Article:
The Co-op Process
Co-op Policy Agreement
You should read and remain familiar with the Co-op Policy Agreement, especially the responsibilities you have as a student in the co-op program. Refer to the agreement throughout your degree if you have any questions regarding the co-op policy.
Students pay a co-op fee of $270 each academic semester and work term. Your co-op fees will appear on your regular tuition bill. Please see the Co-op Policy Agreement for further details.
All Co-op students complete either 3 or 4 academic semesters before their first work term. Continuation requirements for Co-op students include:
Maintaining a 70% average across all courses during your first year
Taking a full-time course load each semester (minimum 2.0 credits)
Following your Co-op program schedule* as specified in the Undergraduate Calendar *
*Note: You will need to follow the appropriate schedule for the year that you started your program. For example, if you started your program in Fall 2011, then you should follow the 2011-2012 Undergraduate Calendar (not the most recent version). Be sure to check the Archived section of the Academic Calendars if you are following an older version.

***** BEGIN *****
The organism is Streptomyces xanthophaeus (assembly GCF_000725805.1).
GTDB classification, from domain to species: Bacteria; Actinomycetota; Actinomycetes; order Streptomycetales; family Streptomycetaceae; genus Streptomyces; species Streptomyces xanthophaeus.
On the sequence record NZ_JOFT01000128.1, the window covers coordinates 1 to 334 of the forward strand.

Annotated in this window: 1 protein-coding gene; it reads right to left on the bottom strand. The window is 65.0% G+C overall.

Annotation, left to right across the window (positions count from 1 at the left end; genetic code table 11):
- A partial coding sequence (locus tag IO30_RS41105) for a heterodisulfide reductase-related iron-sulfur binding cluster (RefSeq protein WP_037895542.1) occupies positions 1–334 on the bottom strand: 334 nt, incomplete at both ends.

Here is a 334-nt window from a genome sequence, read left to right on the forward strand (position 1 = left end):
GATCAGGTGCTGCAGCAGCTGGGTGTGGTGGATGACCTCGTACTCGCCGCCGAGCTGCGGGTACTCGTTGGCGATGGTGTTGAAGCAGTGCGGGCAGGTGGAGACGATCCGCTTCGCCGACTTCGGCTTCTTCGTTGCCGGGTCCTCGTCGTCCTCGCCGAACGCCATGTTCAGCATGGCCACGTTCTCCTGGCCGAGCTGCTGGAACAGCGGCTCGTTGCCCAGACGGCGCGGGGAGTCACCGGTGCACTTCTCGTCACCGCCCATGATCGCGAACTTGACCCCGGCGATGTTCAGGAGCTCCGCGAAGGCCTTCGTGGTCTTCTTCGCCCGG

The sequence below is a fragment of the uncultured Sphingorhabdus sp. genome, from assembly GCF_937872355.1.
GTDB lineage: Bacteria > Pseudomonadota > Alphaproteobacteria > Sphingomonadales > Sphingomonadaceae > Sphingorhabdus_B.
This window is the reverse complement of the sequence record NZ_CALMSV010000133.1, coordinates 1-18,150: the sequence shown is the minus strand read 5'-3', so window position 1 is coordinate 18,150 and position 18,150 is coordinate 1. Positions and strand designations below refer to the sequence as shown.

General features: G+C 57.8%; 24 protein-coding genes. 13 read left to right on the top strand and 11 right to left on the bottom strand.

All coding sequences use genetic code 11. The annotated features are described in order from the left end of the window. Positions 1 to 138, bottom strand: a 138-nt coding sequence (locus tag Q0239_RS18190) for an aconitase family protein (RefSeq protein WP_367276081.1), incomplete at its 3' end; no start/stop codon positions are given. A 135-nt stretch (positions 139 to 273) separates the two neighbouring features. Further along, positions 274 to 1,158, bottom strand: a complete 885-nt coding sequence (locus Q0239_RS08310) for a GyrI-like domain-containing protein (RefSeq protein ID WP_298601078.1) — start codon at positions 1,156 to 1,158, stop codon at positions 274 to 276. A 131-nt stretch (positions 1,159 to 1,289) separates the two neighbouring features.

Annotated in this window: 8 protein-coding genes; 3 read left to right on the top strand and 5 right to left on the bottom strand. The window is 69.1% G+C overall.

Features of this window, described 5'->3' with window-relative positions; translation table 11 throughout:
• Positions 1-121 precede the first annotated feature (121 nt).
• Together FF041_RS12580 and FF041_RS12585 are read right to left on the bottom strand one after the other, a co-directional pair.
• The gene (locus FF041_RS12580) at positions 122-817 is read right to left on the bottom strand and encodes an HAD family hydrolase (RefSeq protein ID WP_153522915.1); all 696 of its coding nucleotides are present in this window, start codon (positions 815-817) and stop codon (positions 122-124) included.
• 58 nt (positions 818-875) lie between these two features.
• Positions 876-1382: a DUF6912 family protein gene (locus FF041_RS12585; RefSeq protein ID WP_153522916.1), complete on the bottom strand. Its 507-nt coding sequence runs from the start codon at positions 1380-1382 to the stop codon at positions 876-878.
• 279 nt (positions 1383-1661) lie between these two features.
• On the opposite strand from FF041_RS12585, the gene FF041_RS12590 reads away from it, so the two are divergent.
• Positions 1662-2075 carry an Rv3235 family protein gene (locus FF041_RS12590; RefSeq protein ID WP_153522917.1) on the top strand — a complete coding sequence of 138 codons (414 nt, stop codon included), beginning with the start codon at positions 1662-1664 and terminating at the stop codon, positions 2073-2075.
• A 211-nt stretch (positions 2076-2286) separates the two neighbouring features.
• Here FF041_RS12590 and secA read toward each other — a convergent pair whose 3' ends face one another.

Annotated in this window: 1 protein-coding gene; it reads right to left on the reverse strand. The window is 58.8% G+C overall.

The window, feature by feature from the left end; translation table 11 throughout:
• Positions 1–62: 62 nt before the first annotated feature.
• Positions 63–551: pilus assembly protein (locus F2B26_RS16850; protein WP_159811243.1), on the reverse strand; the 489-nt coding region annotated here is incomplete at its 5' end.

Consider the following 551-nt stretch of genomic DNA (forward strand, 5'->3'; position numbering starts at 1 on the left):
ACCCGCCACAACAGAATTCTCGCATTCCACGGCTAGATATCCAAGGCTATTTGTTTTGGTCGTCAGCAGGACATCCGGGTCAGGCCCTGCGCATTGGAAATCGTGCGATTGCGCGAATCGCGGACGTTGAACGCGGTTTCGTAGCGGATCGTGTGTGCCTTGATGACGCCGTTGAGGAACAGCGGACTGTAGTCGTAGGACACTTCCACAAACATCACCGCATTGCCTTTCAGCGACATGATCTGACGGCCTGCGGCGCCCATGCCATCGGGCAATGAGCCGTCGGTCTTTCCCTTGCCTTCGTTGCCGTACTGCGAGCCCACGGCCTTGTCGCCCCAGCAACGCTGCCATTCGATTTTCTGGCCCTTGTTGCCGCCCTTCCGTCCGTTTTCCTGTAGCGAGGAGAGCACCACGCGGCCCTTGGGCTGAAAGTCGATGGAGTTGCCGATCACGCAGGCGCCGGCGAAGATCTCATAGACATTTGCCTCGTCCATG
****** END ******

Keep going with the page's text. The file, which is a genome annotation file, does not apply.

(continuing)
**Note: In the Undergraduate Calendar, the degree program followed by :C (a colon and the letter C) denotes co-op; for example, MEF:C is co-op.
COOP*1100- Introduction to Co-operative Education
COOP*1100 is a mandatory, non-credit course for all Co-op students.
The course will help you to:
Identify and market your skills and achievements
Create a well-structured resume
Write articulate and targeted cover letters
Prepare for and perform well in an interview
Navigate the steps of the Co-op employment process
Display the professional behaviours expected in a work place
You will take COOP*1100 in either your second or third semester, in addition to your regular courses, according to the academic schedule for your program as specified in the Undergraduate Calendar. This course and your final grade of Outstanding Pass (OP), Pass (P) or Fail (F) will appear on your official transcript.
Get Involved Early!
To make yourself a stronger candidate, you should start thinking about building your skill set before your first work term.
Consider the following:
Get involved with a club or student organization on campus.
If your schedule permits, find a summer job or an unpaid internship between first and second year. Try to target opportunities related to your field of study. You can get great references if you demonstrate a good work ethic and do a good job.
Volunteer with an organization relevant to your field: Student Volunteer Connections and iCan.
The On-Campus Coordinator is your resource for any information, questions or concerns up to your first work term job search.